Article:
1 bay leaf

Toast all the spices in a skillet until they are aromatic, then put all of the ingredients in a stock pot and simmer until the salt is dissolved and the fennel has softened a bit (10-15 minutes).  Let the brine cool, put your turkey in and cover it for at least 12 hours.  Before you’re ready to pop it in the oven, remove from the brine and pat dry.  Preheat the oven to 400F Then add the rub.

The Rub:

1 tablespoon coriander seeds crushed
1 tablespoon fennel seeds crushed
1 teaspoon  thyme
1 teaspoon rosemary
1 teaspoon oregano
2 tablespoons crushed dried chilies (ancho, guajillo, etc.)
Peel of 1 small lime (no pith please) grated
1 tablespoon minced onions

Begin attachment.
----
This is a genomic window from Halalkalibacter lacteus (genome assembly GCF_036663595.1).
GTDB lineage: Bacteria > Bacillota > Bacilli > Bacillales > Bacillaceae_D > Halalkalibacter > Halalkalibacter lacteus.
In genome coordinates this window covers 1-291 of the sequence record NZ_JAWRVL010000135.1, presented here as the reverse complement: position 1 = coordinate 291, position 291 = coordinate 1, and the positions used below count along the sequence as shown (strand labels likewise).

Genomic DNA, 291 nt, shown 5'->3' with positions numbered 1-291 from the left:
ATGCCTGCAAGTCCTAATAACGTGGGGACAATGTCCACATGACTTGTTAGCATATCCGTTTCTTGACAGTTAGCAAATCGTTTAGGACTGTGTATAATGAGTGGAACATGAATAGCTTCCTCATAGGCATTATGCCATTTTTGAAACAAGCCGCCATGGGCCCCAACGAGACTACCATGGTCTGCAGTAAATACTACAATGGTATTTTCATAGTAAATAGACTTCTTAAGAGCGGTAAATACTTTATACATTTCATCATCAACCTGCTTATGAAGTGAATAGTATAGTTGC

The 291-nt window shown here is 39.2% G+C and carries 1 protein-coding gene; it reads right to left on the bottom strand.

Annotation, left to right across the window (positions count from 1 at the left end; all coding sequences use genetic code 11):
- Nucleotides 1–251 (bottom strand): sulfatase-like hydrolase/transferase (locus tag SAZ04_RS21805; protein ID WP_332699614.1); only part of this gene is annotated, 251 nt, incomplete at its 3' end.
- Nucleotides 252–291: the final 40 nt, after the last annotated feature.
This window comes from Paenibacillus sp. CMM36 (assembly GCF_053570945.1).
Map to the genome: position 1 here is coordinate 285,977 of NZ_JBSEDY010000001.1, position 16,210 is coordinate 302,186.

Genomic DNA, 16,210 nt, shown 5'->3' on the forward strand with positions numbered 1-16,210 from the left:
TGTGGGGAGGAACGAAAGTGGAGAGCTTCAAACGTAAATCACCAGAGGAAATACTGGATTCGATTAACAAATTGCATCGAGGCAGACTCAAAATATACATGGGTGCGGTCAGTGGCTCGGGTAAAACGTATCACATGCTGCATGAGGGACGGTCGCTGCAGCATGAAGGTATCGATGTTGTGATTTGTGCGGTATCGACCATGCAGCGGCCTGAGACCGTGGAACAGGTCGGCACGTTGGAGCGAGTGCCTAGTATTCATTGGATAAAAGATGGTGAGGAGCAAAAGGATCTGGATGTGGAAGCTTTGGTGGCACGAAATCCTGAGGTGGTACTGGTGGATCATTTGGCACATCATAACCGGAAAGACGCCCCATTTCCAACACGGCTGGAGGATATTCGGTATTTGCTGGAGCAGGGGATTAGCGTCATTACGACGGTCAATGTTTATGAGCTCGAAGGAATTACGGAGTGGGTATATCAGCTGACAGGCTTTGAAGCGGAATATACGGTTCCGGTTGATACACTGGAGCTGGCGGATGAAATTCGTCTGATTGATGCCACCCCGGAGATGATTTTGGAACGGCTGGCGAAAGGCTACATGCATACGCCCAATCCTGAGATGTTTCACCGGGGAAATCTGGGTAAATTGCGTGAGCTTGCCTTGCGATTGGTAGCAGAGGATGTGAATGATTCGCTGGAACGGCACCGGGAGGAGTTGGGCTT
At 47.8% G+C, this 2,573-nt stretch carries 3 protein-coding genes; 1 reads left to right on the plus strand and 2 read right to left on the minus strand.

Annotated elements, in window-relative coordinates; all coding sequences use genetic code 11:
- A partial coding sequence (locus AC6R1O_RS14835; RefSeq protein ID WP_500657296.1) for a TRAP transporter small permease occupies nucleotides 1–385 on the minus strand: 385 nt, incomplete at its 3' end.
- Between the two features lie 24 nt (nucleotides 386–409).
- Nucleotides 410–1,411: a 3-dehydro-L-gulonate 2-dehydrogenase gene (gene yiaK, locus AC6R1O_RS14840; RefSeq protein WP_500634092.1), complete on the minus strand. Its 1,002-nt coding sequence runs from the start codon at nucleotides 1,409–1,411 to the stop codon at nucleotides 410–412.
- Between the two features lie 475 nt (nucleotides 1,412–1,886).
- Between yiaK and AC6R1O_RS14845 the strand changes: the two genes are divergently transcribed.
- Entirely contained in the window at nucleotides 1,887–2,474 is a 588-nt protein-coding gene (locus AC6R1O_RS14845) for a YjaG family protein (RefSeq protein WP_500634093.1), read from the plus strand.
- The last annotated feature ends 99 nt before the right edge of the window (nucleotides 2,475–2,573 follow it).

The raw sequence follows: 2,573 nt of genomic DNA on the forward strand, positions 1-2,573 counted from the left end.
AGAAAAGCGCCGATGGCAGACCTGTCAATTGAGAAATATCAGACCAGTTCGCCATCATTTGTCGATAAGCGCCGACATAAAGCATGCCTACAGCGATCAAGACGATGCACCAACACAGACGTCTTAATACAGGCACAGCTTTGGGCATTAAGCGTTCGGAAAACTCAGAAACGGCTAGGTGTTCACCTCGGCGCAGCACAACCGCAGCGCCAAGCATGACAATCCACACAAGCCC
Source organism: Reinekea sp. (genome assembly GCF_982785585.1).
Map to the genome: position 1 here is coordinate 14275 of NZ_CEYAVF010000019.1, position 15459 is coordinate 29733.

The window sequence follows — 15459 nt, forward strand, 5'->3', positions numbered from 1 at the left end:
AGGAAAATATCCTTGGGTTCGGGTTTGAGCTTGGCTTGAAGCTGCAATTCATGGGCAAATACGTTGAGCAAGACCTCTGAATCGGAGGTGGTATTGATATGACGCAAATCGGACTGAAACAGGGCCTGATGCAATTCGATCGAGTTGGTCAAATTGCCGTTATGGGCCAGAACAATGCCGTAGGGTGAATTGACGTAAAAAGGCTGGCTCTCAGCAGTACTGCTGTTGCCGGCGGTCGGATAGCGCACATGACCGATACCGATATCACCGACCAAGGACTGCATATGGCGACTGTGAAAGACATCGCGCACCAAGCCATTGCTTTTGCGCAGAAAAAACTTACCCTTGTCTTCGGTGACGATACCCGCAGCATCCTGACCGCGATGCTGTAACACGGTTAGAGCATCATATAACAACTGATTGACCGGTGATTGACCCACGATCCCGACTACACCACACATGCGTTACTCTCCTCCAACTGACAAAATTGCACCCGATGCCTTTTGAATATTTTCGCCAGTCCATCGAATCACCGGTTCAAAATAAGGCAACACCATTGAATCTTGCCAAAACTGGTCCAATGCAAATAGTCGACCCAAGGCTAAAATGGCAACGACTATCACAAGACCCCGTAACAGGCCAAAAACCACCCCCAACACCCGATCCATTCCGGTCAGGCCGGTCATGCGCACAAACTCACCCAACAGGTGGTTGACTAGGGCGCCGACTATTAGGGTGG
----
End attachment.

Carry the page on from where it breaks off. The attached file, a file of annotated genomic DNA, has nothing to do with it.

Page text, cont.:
4 tablespoons softened butter

Mix all ingredients together and rub all of your turkey.  Get it mostly under the skin.  Yes, your hands will get dirty.  You can wash them later.
Pop that bird in the oven at 400F for 30minutes.  Hopefully, you have a meat thermometer.
Turn the heat down to 325F and continue to cook for 1 hour.
If you have the time, turn the heat down to 250F and cook until the white meat is 165F or the dark meat is 175F, otherwise just leave it at 325 and your bird will finish up within another hour.  If you want to get crazy, go ahead and baste the turkey with the drippings that fall every 1/2 hour or so.  Expect your total cooking time to go up a little when you do this though since heat is escaping the oven.  On to the sides!

Green Chilies Sauce (Replacement gravy)

2 cans green chilies
½ quart cream
Salt/pepper